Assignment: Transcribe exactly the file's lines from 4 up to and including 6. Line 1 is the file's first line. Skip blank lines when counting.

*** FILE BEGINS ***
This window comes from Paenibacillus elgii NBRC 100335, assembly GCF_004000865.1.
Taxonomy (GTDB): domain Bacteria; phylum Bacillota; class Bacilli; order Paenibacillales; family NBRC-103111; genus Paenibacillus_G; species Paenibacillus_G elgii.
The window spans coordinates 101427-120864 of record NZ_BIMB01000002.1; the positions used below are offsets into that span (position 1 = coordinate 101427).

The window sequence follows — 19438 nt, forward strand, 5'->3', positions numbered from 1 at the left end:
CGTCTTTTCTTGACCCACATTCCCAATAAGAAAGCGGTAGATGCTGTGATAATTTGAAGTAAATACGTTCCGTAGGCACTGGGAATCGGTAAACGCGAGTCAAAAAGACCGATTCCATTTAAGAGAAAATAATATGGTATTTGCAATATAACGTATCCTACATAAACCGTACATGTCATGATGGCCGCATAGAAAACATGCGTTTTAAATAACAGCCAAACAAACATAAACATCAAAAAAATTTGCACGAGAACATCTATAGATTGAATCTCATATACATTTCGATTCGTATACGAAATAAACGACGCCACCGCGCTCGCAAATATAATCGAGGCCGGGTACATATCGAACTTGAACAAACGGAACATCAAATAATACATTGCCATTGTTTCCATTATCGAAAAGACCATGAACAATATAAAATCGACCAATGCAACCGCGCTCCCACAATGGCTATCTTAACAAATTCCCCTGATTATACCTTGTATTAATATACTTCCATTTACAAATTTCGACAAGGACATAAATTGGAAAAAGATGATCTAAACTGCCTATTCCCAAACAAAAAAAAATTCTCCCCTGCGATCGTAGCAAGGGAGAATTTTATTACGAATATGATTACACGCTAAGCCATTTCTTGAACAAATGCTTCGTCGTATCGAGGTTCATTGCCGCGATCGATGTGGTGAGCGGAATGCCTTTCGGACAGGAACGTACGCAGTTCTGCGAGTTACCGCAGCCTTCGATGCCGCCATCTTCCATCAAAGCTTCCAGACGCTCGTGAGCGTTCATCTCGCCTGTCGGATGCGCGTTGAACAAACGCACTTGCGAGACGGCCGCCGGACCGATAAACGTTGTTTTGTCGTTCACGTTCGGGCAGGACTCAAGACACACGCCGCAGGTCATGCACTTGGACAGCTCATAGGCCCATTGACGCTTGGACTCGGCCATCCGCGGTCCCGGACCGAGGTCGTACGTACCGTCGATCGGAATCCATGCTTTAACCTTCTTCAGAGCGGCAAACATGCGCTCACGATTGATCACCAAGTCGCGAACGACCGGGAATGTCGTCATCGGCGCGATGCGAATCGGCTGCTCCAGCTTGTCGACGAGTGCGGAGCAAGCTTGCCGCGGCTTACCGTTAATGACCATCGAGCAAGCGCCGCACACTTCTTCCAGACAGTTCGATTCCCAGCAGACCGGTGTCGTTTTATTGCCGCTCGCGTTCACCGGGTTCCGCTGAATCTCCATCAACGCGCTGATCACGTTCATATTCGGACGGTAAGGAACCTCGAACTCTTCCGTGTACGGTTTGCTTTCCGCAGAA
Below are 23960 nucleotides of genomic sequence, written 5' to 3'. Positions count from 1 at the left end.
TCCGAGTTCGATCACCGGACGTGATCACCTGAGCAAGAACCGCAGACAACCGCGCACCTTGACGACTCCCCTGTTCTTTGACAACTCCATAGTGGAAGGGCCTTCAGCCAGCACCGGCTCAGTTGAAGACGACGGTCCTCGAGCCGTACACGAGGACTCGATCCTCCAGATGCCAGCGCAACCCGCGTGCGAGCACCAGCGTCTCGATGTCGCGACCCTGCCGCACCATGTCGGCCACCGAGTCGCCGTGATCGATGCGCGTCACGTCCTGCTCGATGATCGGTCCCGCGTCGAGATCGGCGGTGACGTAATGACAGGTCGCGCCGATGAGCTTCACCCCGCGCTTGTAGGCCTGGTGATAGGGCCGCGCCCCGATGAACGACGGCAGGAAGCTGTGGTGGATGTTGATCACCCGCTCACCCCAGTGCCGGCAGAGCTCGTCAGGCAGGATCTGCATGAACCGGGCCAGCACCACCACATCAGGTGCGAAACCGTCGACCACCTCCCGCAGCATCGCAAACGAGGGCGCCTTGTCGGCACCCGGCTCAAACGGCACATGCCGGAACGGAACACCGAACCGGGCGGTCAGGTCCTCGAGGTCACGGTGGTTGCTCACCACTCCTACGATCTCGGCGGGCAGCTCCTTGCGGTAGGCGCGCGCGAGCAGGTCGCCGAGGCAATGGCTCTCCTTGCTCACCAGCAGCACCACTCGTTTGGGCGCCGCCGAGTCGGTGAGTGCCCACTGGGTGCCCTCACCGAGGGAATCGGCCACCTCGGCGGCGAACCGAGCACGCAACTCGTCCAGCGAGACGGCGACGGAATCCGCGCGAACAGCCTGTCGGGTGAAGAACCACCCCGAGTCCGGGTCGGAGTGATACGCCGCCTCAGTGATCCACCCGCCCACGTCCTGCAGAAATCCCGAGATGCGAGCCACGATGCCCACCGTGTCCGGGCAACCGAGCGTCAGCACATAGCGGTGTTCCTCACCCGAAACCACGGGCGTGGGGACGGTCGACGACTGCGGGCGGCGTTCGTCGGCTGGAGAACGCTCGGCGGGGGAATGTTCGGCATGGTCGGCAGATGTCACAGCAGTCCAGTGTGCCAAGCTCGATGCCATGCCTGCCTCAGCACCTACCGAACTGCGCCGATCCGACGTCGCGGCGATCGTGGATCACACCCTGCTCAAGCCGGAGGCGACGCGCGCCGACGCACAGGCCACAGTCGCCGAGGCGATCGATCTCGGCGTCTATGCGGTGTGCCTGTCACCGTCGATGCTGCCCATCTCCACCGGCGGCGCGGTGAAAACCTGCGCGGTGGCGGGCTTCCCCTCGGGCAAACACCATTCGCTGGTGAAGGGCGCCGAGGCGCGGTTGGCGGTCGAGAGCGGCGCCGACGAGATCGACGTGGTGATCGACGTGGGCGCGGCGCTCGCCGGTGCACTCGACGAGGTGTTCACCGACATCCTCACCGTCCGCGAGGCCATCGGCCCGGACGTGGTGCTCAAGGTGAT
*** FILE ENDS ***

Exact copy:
The window sequence follows — 19438 nt, forward strand, 5'->3', positions numbered from 1 at the left end:
CGTCTTTTCTTGACCCACATTCCCAATAAGAAAGCGGTAGATGCTGTGATAATTTGAAGTAAATACGTTCCGTAGGCACTGGGAATCGGTAAACGCGAGTCAAAAAGACCGATTCCATTTAAGAGAAAATAATATGGTATTTGCAATATAACGTATCCTACATAAACCGTACATGTCATGATGGCCGCATAGAAAACATGCGTTTTAAATAACAGCCAAACAAACATAAACATCAAAAAAATTTGCACGAGAACATCTATAGATTGAATCTCATATACATTTCGATTCGTATACGAAATAAACGACGCCACCGCGCTCGCAAATATAATCGAGGCCGGGTACATATCGAACTTGAACAAACGGAACATCAAATAATACATTGCCATTGTTTCCATTATCGAAAAGACCATGAACAATATAAAATCGACCAATGCAACCGCGCTCCCACAATGGCTATCTTAACAAATTCCCCTGATTATACCTTGTATTAATATACTTCCATTTACAAATTTCGACAAGGACATAAATTGGAAAAAGATGATCTAAACTGCCTATTCCCAAACAAAAAAAAATTCTCCCCTGCGATCGTAGCAAGGGAGAATTTTATTACGAATATGATTACACGCTAAGCCATTTCTTGAACAAATGCTTCGTCGTATCGAGGTTCATTGCCGCGATCGATGTGGTGAGCGGAATGCCTTTCGGACAGGAACGTACGCAGTTCTGCGAGTTACCGCAGCCTTCGATGCCGCCATCTTCCATCAAAGCTTCCAGACGCTCGTGAGCGTTCATCTCGCCTGTCGGATGCGCGTTGAACAAACGCACTTGCGAGACGGCCGCCGGACCGATAAACGTTGTTTTGTCGTTCACGTTCGGGCAGGACTCAAGACACACGCCGCAGGTCATGCACTTGGACAGCTCATAGGCCCATTGACGCTTGGACTCGGCCATCCGCGGTCCCGGACCGAGGTCGTACGTACCGTCGATCGGAATCCATGCTTTAACCTTCTTCAGAGCGGCAAACATGCGCTCACGATTGATCACCAAGTCGCGAACGACCGGGAATGTCGTCATCGGCGCGATGCGAATCGGCTGCTCCAGCTTGTCGACGAGTGCGGAGCAAGCTTGCCGCGGCTTACCGTTAATGACCATCGAGCAAGCGCCGCACACTTCTTCCAGACAGTTCGATTCCCAGCAGACCGGTGTCGTTTTATTGCCGCTCGCGTTCACCGGGTTCCGCTGAATCTCCATCAACGCGCTGATCACGTTCATATTCGGACGGTAAGGAACCTCGAACTCTTCCGTGTACGGTTTGCTTTCCGCAGAA
Below are 23960 nucleotides of genomic sequence, written 5' to 3'. Positions count from 1 at the left end.